Plant the seedlings out as soon as they're big enough and you have space, preferably with large amounts of home-made compost. If you know how to avoid using slug and snail pellets, tell me how and I'll spread the word. At this point we have to use them or we'd have no vegetables.

Choosing seeds

Salad greens. Look for salad greens that thrive over winter. Most lettuces survive fine, but they don't grow much. We planted purple and green mizuna, mustard greens, rocket and beetroot. (I don't like beetroot, but their leaves are pretty good.) These plants thrive in the cold and don't mind a frost. Plant as much as you can: even if you can't eat it all, it protects the soil and suppresses weeds all winter, and when it flowers in spring it feeds the bees. Plant it among brassica plants to cram more into your space.

Green mizuna
These greens are slightly bitter, but I have developed a taste for them and now crave my wonderful salads garnished with sundried tomato, red onion and feta. I'm almost dreading the mildness of summer lettuces - will my tastebuds even notice them? - but my taste will change again.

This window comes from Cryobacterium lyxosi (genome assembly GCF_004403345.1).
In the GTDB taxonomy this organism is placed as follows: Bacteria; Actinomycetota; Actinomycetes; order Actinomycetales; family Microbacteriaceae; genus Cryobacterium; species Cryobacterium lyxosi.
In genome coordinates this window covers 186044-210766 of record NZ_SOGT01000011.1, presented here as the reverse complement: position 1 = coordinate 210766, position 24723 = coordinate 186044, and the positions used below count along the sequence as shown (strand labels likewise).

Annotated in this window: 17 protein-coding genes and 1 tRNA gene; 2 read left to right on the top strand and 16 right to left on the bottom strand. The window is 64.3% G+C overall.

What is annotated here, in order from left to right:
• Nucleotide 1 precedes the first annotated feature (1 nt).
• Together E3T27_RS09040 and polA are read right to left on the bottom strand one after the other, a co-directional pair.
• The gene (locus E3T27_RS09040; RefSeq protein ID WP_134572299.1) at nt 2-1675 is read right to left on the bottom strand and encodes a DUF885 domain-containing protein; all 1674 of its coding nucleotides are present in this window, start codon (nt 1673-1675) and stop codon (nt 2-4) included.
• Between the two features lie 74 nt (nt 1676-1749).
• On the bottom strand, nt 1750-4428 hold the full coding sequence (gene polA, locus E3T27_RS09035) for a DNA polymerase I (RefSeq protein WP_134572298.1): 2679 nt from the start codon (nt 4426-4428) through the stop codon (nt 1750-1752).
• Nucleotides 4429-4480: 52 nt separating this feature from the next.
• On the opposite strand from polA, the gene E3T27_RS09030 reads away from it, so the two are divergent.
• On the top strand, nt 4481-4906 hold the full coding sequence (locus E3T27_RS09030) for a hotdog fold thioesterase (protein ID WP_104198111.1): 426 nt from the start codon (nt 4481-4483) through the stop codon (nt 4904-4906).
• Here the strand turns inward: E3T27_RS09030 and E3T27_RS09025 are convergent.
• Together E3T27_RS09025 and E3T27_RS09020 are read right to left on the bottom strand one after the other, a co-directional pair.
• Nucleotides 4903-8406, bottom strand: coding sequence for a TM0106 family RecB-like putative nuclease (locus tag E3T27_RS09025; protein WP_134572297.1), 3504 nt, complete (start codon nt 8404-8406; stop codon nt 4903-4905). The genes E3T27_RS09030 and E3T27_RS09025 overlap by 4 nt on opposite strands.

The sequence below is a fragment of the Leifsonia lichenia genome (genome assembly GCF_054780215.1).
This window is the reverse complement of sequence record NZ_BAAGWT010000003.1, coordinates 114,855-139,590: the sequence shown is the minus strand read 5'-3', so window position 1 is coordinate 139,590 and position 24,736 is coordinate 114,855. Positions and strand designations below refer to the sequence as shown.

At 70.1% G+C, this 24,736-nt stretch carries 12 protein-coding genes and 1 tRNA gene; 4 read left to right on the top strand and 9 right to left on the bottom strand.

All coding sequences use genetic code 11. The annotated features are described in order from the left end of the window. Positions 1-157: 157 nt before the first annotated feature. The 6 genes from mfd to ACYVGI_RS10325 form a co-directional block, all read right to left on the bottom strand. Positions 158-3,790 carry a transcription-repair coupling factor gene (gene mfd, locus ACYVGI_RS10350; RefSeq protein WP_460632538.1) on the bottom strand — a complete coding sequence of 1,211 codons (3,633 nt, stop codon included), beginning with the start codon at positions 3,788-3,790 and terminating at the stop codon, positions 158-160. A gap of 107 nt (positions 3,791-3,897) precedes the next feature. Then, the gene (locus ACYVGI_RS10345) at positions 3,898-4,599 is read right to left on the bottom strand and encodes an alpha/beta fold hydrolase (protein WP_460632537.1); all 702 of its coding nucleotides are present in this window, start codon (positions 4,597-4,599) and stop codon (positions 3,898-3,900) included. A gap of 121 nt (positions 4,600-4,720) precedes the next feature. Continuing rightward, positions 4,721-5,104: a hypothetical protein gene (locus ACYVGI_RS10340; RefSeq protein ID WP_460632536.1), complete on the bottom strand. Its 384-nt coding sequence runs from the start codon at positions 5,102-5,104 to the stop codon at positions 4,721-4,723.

Just remember to harvest this stuff when it's not frozen stiff by frost because it goes mushy.

Another alternative is to grow some summer lettuce in a warm sunny spot. The big polystyrene box I use was given to me by a fruit shop when I asked - their grapes come in these boxes. Polystyrene, though environmentally foul, is a good insulator.

Brassica. You want a long harvest season, not 12 heads of cauli in July and then no more. I chose different types of broccoli, a couple of 'sprouting' types and some standard heading types. Also look for a mixture of 'early' and 'late' varieties. That way you can plant them all in late summer or early autumn so they reach a decent size, then harvest each as it comes ready.

The other thing to look for is re-sprouting ability, which broccoli are great at. The secret is to leave a little side sprout when you cut a head of broccoli. That side sprout will turn into another big head for your dinner without you having to do anything else. Often that happens even if you don't leave a side shoot. Happy, lazy gardening.